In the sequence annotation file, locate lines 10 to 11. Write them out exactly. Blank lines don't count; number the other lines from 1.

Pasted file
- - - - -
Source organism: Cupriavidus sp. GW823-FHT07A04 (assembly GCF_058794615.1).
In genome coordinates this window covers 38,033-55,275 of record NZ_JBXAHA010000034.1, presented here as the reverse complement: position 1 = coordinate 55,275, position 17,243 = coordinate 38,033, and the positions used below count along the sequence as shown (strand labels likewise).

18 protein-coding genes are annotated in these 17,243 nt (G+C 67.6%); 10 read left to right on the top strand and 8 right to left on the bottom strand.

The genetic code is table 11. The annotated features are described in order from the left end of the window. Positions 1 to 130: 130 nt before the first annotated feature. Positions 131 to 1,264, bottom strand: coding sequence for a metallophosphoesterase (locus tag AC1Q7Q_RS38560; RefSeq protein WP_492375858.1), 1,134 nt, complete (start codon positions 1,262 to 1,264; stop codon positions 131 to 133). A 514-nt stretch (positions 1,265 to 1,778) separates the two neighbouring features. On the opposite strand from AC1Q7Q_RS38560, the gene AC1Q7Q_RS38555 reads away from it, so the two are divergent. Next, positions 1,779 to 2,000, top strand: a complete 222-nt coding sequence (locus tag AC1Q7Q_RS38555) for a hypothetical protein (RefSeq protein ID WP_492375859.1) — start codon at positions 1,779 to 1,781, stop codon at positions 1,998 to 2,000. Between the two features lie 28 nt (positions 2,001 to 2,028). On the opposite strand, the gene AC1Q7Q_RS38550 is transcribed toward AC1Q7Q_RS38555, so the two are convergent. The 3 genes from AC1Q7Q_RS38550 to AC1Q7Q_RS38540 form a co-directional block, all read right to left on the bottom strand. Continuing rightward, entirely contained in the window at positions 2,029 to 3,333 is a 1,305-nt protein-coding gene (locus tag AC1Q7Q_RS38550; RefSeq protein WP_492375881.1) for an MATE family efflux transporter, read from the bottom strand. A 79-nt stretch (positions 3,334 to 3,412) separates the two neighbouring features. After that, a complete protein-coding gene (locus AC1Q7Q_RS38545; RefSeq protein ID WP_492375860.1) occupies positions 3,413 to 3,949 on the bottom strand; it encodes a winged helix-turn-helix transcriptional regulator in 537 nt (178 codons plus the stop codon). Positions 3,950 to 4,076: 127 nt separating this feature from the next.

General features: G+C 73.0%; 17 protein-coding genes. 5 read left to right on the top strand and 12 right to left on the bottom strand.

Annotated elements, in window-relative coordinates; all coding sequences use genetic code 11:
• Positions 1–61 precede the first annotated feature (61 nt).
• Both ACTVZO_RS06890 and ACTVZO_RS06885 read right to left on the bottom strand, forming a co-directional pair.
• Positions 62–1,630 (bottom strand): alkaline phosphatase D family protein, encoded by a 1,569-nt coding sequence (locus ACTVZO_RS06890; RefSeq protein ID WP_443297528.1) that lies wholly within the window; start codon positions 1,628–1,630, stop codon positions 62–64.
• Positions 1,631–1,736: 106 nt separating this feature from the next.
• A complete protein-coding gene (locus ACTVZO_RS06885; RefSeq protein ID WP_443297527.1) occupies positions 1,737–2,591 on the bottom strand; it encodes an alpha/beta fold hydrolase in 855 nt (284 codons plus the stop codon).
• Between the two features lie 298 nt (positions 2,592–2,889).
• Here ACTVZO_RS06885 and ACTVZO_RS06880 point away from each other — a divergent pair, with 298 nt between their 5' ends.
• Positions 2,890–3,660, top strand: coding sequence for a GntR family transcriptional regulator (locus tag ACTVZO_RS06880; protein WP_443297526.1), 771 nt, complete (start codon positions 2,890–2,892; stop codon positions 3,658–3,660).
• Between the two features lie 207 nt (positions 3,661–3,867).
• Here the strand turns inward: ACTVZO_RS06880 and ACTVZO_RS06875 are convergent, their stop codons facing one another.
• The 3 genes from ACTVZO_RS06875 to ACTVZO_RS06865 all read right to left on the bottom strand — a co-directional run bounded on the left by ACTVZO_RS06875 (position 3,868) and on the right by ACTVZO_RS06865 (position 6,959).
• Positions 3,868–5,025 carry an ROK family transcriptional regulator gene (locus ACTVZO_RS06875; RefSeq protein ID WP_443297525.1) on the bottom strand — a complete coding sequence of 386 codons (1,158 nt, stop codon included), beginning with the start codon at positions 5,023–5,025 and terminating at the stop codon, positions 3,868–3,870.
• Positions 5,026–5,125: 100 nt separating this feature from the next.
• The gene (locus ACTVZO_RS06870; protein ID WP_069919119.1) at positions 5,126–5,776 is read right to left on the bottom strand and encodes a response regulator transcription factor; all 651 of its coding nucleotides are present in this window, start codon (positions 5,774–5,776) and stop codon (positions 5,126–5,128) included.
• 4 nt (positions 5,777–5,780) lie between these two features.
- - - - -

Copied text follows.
• Positions 1,631–1,736: 106 nt separating this feature from the next.
• A complete protein-coding gene (locus ACTVZO_RS06885; RefSeq protein ID WP_443297527.1) occupies positions 1,737–2,591 on the bottom strand; it encodes an alpha/beta fold hydrolase in 855 nt (284 codons plus the stop codon).